Reports of overprescribing and alcohol-related behavior problems can 
jeopardize a doctor's license. Many state medical boards allow doctors to keep 
their licenses and return to practice if they complete special treatment 
programs and submit to random urine screens.

   The allegations were publicly released on the day that Jackson's 
confirmation hearing was to have been held. The hearing was postponed 
indefinitely while the allegations against him are reviewed.

   "He treated the people above him very, very well. He treated the people 
below him very, very poorly," Sen. Jon Tester, the ranking Democrat on the 
Senate Veterans Affairs Committee, told the AP. "It's not surprising the people 
above him think he was doing a really, really good job."

   White House Press Secretary Sarah Huckabee Sanders said Wednesday that 
Jackson had passed "at least four independent background checks" that found "no 
areas of concern."

   "He has received more vetting than most nominees," she said.

   Marc Short, the White House legislative director, could not say he was 
confident the allegations were false. He was "not familiar" with car wreck 
episode.

   But Short also suggested Tester was airing the allegations for political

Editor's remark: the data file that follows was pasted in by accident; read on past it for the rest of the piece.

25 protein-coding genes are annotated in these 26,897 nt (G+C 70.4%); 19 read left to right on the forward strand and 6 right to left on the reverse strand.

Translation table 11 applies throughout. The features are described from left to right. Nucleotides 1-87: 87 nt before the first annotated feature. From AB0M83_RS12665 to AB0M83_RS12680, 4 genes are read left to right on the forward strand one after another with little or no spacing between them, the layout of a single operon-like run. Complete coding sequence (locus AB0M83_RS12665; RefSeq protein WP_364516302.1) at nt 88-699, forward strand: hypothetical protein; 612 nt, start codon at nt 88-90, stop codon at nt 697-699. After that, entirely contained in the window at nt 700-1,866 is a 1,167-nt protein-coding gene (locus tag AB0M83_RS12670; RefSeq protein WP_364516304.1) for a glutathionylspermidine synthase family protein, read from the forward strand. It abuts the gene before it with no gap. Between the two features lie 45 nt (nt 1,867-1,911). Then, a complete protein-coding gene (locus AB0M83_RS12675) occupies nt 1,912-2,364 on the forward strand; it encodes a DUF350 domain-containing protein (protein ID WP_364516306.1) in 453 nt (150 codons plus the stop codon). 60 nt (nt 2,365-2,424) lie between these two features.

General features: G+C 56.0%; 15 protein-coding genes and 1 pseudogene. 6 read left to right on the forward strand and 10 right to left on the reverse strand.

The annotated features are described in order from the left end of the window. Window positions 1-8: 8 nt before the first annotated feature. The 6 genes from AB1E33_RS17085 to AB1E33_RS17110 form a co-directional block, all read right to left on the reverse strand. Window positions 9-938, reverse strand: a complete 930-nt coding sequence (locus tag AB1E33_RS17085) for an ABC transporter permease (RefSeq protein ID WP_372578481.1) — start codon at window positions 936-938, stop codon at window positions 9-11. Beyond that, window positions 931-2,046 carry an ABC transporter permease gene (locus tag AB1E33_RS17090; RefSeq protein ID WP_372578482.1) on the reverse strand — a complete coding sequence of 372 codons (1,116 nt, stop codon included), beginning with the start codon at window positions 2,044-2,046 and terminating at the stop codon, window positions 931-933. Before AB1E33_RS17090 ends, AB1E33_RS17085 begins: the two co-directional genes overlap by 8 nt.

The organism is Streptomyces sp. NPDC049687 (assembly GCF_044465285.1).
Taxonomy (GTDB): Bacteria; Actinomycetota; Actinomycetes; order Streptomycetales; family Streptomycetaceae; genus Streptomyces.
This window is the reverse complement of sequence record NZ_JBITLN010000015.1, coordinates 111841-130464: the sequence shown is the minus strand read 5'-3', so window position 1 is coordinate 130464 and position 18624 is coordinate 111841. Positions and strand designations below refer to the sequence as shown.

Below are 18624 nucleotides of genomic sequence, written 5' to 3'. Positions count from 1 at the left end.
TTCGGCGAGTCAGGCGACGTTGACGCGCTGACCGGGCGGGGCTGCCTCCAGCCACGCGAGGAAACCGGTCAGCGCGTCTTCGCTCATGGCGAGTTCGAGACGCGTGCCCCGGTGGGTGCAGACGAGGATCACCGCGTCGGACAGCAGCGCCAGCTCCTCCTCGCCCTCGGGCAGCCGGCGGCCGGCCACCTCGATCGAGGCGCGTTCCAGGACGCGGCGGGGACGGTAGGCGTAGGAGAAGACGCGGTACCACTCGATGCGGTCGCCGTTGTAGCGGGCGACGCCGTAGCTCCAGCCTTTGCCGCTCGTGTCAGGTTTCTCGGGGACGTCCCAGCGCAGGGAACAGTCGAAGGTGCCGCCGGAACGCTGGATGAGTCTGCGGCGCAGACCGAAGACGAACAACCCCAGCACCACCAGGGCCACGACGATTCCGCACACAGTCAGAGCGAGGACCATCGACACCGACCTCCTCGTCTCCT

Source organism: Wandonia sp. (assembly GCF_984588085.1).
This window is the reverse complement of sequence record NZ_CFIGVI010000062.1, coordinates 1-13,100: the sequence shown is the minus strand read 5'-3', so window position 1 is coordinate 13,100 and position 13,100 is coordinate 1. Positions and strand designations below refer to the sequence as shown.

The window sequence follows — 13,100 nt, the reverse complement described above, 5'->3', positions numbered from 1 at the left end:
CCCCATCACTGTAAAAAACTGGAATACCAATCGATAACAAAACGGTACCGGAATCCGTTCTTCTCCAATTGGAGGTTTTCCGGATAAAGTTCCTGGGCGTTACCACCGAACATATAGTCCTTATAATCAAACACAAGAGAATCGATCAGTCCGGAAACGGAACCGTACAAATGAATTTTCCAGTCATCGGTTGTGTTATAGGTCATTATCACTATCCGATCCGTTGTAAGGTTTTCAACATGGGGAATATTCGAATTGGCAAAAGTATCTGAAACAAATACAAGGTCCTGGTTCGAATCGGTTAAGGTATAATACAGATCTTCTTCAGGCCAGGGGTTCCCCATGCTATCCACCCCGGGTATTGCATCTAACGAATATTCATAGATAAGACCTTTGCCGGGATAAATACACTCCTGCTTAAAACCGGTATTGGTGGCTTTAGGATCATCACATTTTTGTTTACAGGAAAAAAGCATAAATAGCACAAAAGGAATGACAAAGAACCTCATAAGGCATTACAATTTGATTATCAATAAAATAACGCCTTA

gain.

   "It's quite unusual for a United States senator to take allegations that 
have not been fully investigated, but to flaunt them to the national public to 
suggest he's the 'candyman' I think is outrageous," Short said.

   Tester, speaking on MSNBC, acknowledged that not all the allegations had 
been verified.

   "Am I 100% rock solid sure that he did this? No," Tester said. "But I've 
seen a pattern here that continues on and on and on."

   Veterans groups are dismayed over the continuing uncertainty at the VA, 
already beset by infighting over improvements to veterans care.

   "The American Legion is very concerned about the current lack of permanent 
leadership," said Denise Rohan, national commander of The American Legion, the 
nation's largest veterans organization.

   A watchdog report requested in 2012 and reviewed by the AP found that 
Jackson and a rival physician exhibited "unprofessional behaviors" as they 
engaged in a power struggle over the White House medical unit.

   That report by the Navy's Medical Inspector General found a lack of trust in 
the leadership and low morale among staff members, who described the working 
environment as "being caught between parents going through a bitter divorce."

   It included no references to improper prescribing of drugs or the use of 
alcohol, as alleged in the summary compiled by the Senate Democratic staff 
members.

   The White House has released handwritten reports from Trump and former 
President Barack Obama praising Jackson's leadership and medical care and 
recommending him for promotion.

   Trump's first VA secretary, David Shulkin, was dismissed after an ethics 
scandal and mounting rebellion within the agency. But Jackson has faced 
numerous questions from lawmakers and veterans groups about whether he has the 
experience to manage the department of 360,000 employees serving 9 million 
veterans.


(KA)